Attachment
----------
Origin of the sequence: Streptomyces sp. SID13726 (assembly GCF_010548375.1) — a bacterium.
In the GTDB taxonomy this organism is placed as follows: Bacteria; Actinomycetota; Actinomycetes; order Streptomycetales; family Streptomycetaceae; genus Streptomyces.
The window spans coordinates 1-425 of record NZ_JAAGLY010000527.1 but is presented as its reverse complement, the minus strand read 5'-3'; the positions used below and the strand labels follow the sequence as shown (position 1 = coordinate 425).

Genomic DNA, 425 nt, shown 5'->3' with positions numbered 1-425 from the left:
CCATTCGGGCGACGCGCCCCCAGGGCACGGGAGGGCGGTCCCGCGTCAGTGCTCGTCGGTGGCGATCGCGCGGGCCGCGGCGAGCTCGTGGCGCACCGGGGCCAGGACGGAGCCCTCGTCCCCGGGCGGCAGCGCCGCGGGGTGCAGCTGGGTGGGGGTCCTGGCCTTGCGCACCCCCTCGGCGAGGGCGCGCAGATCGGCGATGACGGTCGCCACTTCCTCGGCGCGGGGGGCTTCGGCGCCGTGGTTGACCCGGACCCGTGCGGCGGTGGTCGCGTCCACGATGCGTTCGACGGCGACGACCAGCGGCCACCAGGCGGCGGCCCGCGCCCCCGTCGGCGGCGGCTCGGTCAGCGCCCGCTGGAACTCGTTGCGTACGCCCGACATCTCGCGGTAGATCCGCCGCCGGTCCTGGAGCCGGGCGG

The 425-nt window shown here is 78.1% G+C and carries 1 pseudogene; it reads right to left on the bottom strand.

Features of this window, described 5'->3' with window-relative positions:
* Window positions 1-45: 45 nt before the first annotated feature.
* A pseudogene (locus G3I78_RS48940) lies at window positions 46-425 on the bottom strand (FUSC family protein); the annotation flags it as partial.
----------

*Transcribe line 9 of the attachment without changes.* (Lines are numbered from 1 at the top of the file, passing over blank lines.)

* A pseudogene (locus G3I78_RS48940) lies at window positions 46-425 on the bottom strand (FUSC family protein); the annotation flags it as partial.